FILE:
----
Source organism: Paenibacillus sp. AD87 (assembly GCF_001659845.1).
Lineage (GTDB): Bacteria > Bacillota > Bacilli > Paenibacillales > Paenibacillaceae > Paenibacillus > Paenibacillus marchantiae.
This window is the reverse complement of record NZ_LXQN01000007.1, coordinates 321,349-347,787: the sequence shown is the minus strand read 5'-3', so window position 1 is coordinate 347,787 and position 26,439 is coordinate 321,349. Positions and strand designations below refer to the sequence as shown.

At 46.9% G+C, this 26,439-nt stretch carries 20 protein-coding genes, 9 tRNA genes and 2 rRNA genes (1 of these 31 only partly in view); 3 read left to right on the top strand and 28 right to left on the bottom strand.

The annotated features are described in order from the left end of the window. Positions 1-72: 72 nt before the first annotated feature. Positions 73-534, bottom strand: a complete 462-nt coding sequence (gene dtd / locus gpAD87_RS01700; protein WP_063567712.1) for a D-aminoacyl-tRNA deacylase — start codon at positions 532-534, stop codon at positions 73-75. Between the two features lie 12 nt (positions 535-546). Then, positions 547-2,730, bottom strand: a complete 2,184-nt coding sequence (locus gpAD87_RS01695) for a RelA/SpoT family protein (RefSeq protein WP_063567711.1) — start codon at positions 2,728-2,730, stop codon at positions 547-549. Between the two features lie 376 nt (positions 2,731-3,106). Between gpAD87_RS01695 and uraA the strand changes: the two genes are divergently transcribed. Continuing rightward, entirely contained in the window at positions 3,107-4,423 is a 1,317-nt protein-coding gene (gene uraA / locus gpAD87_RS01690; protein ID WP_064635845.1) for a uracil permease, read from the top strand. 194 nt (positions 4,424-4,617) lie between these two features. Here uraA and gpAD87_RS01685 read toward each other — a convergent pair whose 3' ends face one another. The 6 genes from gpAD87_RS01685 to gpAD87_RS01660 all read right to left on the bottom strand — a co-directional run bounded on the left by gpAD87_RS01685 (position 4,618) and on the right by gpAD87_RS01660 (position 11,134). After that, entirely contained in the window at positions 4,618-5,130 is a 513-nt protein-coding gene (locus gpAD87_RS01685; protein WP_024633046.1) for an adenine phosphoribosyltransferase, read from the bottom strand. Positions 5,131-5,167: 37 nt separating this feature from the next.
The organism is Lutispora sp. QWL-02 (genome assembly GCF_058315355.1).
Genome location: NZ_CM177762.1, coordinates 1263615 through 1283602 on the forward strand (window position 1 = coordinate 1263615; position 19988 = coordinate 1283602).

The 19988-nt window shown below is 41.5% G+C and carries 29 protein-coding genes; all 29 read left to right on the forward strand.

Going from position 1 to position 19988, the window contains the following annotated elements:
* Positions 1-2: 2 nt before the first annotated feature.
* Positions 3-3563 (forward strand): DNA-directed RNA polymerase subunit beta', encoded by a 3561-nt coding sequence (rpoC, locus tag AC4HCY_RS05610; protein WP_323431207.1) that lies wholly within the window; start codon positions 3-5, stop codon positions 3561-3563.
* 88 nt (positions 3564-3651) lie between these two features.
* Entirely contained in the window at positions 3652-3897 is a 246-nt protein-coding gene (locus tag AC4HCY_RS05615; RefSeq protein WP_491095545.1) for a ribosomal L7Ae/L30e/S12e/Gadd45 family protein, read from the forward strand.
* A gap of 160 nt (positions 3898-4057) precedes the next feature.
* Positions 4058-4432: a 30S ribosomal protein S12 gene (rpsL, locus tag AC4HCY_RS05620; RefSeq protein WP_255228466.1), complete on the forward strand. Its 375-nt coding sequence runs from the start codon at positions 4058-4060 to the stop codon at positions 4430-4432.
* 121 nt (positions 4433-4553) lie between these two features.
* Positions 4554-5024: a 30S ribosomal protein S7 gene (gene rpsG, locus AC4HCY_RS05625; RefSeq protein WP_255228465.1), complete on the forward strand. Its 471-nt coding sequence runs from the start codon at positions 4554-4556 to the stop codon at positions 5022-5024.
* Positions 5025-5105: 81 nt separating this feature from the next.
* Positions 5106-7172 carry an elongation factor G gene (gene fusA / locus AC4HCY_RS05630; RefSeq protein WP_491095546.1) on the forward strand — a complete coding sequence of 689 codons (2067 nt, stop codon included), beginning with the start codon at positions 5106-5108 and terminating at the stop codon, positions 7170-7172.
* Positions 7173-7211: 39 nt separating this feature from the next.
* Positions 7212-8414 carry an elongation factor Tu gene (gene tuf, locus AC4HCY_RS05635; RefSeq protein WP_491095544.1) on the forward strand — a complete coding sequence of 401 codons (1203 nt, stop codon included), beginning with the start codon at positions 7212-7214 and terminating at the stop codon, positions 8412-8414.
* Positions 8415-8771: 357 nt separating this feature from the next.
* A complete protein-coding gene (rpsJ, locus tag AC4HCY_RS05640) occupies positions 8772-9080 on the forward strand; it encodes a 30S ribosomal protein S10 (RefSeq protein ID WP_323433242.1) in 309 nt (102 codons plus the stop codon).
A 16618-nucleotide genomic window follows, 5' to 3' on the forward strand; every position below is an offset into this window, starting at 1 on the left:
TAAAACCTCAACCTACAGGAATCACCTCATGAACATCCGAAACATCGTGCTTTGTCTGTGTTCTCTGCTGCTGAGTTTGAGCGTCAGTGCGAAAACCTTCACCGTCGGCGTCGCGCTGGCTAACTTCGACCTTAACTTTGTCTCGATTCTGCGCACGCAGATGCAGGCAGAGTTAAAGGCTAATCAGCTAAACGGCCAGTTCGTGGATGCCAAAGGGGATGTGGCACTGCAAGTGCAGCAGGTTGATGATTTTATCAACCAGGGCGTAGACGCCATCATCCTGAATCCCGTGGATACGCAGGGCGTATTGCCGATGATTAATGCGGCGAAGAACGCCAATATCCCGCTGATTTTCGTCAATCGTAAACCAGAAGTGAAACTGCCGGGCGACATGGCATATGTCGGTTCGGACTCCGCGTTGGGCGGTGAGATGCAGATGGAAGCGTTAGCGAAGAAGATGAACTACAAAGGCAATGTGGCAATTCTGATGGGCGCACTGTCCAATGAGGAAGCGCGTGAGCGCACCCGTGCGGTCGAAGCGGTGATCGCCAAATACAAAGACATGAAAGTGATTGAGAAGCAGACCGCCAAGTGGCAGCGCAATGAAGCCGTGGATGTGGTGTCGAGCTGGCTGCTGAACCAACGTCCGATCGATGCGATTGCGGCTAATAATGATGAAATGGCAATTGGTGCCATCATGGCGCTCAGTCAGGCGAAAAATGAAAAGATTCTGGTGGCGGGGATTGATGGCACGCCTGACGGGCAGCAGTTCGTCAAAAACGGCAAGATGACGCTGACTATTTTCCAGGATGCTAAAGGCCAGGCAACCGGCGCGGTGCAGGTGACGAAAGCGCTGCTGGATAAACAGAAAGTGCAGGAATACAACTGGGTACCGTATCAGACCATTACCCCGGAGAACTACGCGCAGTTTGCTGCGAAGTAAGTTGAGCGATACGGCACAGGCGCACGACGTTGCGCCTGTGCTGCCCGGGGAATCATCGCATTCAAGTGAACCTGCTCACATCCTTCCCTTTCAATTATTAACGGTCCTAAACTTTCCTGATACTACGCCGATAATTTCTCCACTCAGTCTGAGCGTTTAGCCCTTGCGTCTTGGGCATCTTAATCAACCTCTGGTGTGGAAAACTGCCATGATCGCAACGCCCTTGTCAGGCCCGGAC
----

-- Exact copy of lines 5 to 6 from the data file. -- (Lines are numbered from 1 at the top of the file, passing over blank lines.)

The annotated features are described in order from the left end of the window. Positions 1-72: 72 nt before the first annotated feature. Positions 73-534, bottom strand: a complete 462-nt coding sequence (gene dtd / locus gpAD87_RS01700; protein WP_063567712.1) for a D-aminoacyl-tRNA deacylase — start codon at positions 532-534, stop codon at positions 73-75. Between the two features lie 12 nt (positions 535-546). Then, positions 547-2,730, bottom strand: a complete 2,184-nt coding sequence (locus gpAD87_RS01695) for a RelA/SpoT family protein (RefSeq protein WP_063567711.1) — start codon at positions 2,728-2,730, stop codon at positions 547-549. Between the two features lie 376 nt (positions 2,731-3,106). Between gpAD87_RS01695 and uraA the strand changes: the two genes are divergently transcribed. Continuing rightward, entirely contained in the window at positions 3,107-4,423 is a 1,317-nt protein-coding gene (gene uraA / locus gpAD87_RS01690; protein ID WP_064635845.1) for a uracil permease, read from the top strand. 194 nt (positions 4,424-4,617) lie between these two features. Here uraA and gpAD87_RS01685 read toward each other — a convergent pair whose 3' ends face one another. The 6 genes from gpAD87_RS01685 to gpAD87_RS01660 all read right to left on the bottom strand — a co-directional run bounded on the left by gpAD87_RS01685 (position 4,618) and on the right by gpAD87_RS01660 (position 11,134). After that, entirely contained in the window at positions 4,618-5,130 is a 513-nt protein-coding gene (locus gpAD87_RS01685; protein WP_024633046.1) for an adenine phosphoribosyltransferase, read from the bottom strand. Positions 5,131-5,167: 37 nt separating this feature from the next.
The organism is Lutispora sp. QWL-02 (genome assembly GCF_058315355.1).